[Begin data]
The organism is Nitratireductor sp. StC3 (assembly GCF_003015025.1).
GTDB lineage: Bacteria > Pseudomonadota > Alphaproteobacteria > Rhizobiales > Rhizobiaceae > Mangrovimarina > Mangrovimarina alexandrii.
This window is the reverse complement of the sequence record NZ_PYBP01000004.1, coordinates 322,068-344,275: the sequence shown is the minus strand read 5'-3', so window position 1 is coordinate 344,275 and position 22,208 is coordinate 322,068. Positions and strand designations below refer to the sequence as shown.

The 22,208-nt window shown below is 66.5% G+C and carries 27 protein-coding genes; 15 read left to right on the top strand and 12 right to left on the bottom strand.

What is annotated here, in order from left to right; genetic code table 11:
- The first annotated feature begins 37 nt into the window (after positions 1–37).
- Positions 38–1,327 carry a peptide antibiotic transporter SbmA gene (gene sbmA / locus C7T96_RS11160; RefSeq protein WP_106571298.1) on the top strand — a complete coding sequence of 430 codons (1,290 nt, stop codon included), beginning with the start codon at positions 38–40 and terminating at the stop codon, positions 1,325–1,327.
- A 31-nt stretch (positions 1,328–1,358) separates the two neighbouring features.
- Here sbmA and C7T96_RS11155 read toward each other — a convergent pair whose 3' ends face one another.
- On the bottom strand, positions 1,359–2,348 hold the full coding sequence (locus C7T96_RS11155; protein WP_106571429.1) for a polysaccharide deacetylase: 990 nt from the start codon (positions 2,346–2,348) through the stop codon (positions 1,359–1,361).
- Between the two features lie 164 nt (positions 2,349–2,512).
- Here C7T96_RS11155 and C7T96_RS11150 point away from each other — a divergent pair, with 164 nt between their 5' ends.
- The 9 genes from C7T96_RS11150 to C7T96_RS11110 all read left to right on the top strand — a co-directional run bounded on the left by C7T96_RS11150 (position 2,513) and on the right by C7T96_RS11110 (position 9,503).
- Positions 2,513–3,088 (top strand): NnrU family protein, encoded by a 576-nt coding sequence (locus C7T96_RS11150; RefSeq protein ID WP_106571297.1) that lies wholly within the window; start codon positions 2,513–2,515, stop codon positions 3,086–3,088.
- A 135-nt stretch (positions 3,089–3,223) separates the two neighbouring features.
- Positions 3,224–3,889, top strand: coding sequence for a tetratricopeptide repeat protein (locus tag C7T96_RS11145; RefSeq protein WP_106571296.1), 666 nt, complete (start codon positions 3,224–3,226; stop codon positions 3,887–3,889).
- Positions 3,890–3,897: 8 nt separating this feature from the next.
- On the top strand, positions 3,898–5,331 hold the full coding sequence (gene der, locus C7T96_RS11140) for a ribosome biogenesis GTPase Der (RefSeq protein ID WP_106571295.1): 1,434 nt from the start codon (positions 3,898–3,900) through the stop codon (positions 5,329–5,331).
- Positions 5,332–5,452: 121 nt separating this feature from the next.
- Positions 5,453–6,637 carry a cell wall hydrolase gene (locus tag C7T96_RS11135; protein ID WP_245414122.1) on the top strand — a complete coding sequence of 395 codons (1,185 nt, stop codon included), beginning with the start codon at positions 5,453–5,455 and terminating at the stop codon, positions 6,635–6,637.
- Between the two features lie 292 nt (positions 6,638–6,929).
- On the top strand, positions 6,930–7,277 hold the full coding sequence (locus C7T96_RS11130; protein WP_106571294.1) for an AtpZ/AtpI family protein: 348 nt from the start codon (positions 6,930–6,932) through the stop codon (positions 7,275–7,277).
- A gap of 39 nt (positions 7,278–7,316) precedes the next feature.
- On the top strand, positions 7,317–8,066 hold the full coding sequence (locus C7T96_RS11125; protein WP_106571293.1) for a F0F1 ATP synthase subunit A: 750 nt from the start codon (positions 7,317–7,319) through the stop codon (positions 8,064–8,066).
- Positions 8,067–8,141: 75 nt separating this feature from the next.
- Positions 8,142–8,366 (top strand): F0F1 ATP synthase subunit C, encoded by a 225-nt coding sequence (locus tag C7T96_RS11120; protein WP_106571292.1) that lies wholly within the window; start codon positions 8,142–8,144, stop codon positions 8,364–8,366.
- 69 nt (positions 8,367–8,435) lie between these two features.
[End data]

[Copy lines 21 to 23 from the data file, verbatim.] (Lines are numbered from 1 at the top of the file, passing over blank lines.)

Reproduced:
- Between the two features lie 292 nt (positions 6,638–6,929).
- On the top strand, positions 6,930–7,277 hold the full coding sequence (locus C7T96_RS11130; protein WP_106571294.1) for an AtpZ/AtpI family protein: 348 nt from the start codon (positions 6,930–6,932) through the stop codon (positions 7,275–7,277).
- A gap of 39 nt (positions 7,278–7,316) precedes the next feature.